“I make sure the dog knows exactly what is required by conducting exercises over and over again, only moving onto the next stage when I am satisfied the dog understands what it is being asked to do.”
Ben is all too aware of the factors that can disrupt a handler’s concentration at tests and trials.
For him, handling has to be about enjoying oneself – prize money should be a secondary motivation and accusations of judging conspiracies should be dismissed as “just one of those things”.
The simulated field trial days he runs for first-timers run accordingly.
“We go off into the orchards and simulate a trial as closely as possible – all of the sights and sounds and smells are there for the dog to get accustomed to. It’s important to train as though you are competing, only then will the dog be prepared, and by the end of the session a dog will know when it does right and wrong, when it’ll be scored etc. There has to be the element of fun in there too, so I try and make sure the handlers have a smile on their faces.”
Ben Randall’s gundog work at his training kennels in Herefordshire covers a wide range of breeds and disiplines.
An emotional victory
Winning this year’s Cocker Championship with FTCh Heolybwlch Fatty (out of sire FTCh Mallowdale Zander and dam OFTW Dearne Valley Venus) certainly put a smile on Ben’s face.
And the headline grabbing victory made those long days and time away from his young family all worth the effort.
Like his uncle or any competitive handler, things have not always gone his way, and while he has paid his dues quietly, his emotion at being crowned the winner at Drumlanrig was there for the assembled crowd to see.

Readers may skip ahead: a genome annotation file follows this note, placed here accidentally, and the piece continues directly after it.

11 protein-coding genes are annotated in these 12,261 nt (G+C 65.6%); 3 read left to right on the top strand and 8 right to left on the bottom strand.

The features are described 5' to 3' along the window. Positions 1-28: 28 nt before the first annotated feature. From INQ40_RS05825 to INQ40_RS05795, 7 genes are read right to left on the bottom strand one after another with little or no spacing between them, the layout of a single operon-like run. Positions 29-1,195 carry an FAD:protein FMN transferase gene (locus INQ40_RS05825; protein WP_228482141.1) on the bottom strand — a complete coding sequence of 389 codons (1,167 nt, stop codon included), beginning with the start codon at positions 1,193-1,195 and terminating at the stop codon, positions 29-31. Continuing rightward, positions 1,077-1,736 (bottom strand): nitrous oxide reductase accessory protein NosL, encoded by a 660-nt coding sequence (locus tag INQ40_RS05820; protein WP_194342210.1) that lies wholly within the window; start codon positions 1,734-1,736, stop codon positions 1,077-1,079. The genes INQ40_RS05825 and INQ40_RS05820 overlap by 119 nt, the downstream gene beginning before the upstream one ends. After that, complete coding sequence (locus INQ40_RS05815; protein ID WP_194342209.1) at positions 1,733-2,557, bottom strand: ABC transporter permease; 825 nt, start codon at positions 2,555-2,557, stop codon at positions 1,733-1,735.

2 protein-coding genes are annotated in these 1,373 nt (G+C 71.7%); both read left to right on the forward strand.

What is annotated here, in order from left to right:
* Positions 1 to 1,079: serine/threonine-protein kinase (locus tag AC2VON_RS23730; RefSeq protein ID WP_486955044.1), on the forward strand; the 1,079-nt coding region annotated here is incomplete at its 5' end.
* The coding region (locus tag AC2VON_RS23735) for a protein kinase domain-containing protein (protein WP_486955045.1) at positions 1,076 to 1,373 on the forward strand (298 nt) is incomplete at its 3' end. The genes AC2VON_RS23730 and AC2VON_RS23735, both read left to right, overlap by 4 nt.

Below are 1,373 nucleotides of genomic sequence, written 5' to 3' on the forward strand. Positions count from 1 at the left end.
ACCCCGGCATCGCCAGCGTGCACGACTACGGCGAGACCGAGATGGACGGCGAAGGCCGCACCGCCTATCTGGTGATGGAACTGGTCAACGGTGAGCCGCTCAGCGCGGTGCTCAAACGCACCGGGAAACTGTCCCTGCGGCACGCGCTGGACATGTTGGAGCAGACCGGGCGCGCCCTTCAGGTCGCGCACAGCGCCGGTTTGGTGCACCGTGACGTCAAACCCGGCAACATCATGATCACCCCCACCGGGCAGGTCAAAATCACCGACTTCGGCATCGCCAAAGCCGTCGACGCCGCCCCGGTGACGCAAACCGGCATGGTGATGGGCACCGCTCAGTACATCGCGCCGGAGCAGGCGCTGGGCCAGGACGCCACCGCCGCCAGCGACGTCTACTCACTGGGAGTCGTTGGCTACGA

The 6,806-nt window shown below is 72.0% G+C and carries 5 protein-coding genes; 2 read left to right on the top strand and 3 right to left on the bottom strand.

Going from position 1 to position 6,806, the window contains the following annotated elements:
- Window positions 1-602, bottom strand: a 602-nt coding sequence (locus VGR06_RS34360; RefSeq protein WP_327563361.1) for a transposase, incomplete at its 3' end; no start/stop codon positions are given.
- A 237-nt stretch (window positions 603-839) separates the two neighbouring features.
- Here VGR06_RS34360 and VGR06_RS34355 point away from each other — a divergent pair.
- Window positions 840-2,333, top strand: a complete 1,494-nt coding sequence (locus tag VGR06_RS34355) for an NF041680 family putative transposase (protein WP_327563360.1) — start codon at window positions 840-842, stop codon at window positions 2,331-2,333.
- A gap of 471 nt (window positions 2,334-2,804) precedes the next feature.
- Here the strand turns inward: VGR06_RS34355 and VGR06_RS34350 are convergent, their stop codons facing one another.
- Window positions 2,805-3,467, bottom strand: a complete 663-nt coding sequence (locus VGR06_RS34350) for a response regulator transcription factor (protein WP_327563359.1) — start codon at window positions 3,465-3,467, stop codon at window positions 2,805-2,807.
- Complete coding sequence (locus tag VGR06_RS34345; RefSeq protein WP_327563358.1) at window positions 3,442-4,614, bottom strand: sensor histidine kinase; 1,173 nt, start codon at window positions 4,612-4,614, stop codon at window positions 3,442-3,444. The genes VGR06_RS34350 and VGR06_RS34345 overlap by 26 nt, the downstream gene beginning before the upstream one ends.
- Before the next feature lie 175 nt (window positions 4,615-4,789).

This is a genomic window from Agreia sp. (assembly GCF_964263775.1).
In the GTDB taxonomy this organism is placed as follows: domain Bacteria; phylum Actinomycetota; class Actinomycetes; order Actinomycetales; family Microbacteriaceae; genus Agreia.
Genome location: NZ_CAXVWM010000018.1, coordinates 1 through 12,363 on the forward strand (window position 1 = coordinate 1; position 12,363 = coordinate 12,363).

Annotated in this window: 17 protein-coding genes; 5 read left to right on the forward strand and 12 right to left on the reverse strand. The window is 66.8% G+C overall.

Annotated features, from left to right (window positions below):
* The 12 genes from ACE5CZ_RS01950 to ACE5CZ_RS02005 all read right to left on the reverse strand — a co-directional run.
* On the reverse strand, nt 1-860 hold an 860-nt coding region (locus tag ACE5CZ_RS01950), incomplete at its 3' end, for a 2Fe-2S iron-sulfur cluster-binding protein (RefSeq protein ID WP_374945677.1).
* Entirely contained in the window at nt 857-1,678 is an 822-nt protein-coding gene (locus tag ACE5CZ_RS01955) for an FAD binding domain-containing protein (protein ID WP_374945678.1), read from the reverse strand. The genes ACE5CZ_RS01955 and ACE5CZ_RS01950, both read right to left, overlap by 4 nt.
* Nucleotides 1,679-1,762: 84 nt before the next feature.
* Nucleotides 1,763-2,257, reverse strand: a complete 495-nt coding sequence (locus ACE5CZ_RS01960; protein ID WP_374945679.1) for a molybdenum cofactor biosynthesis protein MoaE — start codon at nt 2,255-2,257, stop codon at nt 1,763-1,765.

“Preparation for the championship wasn’t easy because of the dreadful winter we had. My training days helped, as did the picking-up work I was doing – Ben picks-up on The Much Cowarne and Halesend shoots through the season. Fatty hunted well on fantastic ground that held a lot of distractions. There were birds flying everywhere but she held her nerve well.
“I was a little nervous going into the second run but we were at one together and I hardly had to use my whistle at all. I knew then that we were in with a chance but I felt physically sick before the run-off against Ian Openshaw. Fatty’s breeder, Gareth Davies, could see I was nervous, took me to one side and told me that all I had to do was believe that we had what it took to win. Those words got me back onto my feet and by the time we were called forward I was ready.”
The victory that came in the hour that followed has now brought Ben and Beggarbush Gundogs to a wider audience.
Fatty has recently been mated and hopes are high for a repeat victory next year at Conholt.
It is surely only a matter of time until Ben Randall is competing against one of her progeny and dealing with a whole new set of emotions.